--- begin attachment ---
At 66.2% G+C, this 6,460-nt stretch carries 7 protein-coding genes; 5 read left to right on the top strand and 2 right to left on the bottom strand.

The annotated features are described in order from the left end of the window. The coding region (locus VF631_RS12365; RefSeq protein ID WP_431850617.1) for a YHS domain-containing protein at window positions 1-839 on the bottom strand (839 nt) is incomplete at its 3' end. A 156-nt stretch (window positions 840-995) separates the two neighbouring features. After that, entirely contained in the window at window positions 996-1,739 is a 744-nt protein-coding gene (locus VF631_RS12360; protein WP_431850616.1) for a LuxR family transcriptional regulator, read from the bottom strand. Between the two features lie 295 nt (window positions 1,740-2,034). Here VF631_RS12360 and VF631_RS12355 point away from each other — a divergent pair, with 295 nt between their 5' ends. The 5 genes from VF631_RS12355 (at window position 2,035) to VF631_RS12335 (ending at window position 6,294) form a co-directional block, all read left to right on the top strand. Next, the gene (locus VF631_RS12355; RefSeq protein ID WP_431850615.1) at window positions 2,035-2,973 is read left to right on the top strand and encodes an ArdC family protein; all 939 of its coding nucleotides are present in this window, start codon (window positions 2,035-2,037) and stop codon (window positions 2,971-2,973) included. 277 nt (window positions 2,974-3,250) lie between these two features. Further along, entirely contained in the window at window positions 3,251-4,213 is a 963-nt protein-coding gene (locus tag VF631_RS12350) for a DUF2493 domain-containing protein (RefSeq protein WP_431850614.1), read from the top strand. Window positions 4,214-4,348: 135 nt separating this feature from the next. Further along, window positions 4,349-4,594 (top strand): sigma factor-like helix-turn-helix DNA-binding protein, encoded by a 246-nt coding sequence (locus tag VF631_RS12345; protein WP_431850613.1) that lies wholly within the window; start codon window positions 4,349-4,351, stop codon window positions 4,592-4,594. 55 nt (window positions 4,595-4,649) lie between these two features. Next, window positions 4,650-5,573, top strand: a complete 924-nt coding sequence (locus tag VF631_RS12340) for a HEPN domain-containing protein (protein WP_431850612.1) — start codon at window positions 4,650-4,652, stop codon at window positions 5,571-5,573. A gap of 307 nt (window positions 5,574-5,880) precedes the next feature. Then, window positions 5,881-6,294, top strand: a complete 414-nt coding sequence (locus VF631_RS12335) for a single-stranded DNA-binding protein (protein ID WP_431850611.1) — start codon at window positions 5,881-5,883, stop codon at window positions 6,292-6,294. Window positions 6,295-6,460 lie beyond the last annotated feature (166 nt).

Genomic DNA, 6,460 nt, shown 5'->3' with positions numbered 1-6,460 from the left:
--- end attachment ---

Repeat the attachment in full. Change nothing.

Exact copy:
At 66.2% G+C, this 6,460-nt stretch carries 7 protein-coding genes; 5 read left to right on the top strand and 2 right to left on the bottom strand.

The annotated features are described in order from the left end of the window. The coding region (locus VF631_RS12365; RefSeq protein ID WP_431850617.1) for a YHS domain-containing protein at window positions 1-839 on the bottom strand (839 nt) is incomplete at its 3' end. A 156-nt stretch (window positions 840-995) separates the two neighbouring features. After that, entirely contained in the window at window positions 996-1,739 is a 744-nt protein-coding gene (locus VF631_RS12360; protein WP_431850616.1) for a LuxR family transcriptional regulator, read from the bottom strand. Between the two features lie 295 nt (window positions 1,740-2,034). Here VF631_RS12360 and VF631_RS12355 point away from each other — a divergent pair, with 295 nt between their 5' ends. The 5 genes from VF631_RS12355 (at window position 2,035) to VF631_RS12335 (ending at window position 6,294) form a co-directional block, all read left to right on the top strand. Next, the gene (locus VF631_RS12355; RefSeq protein ID WP_431850615.1) at window positions 2,035-2,973 is read left to right on the top strand and encodes an ArdC family protein; all 939 of its coding nucleotides are present in this window, start codon (window positions 2,035-2,037) and stop codon (window positions 2,971-2,973) included. 277 nt (window positions 2,974-3,250) lie between these two features. Further along, entirely contained in the window at window positions 3,251-4,213 is a 963-nt protein-coding gene (locus tag VF631_RS12350) for a DUF2493 domain-containing protein (RefSeq protein WP_431850614.1), read from the top strand. Window positions 4,214-4,348: 135 nt separating this feature from the next. Further along, window positions 4,349-4,594 (top strand): sigma factor-like helix-turn-helix DNA-binding protein, encoded by a 246-nt coding sequence (locus tag VF631_RS12345; protein WP_431850613.1) that lies wholly within the window; start codon window positions 4,349-4,351, stop codon window positions 4,592-4,594. 55 nt (window positions 4,595-4,649) lie between these two features. Next, window positions 4,650-5,573, top strand: a complete 924-nt coding sequence (locus tag VF631_RS12340) for a HEPN domain-containing protein (protein WP_431850612.1) — start codon at window positions 4,650-4,652, stop codon at window positions 5,571-5,573. A gap of 307 nt (window positions 5,574-5,880) precedes the next feature. Then, window positions 5,881-6,294, top strand: a complete 414-nt coding sequence (locus VF631_RS12335) for a single-stranded DNA-binding protein (protein ID WP_431850611.1) — start codon at window positions 5,881-5,883, stop codon at window positions 6,292-6,294. Window positions 6,295-6,460 lie beyond the last annotated feature (166 nt).

Genomic DNA, 6,460 nt, shown 5'->3' with positions numbered 1-6,460 from the left: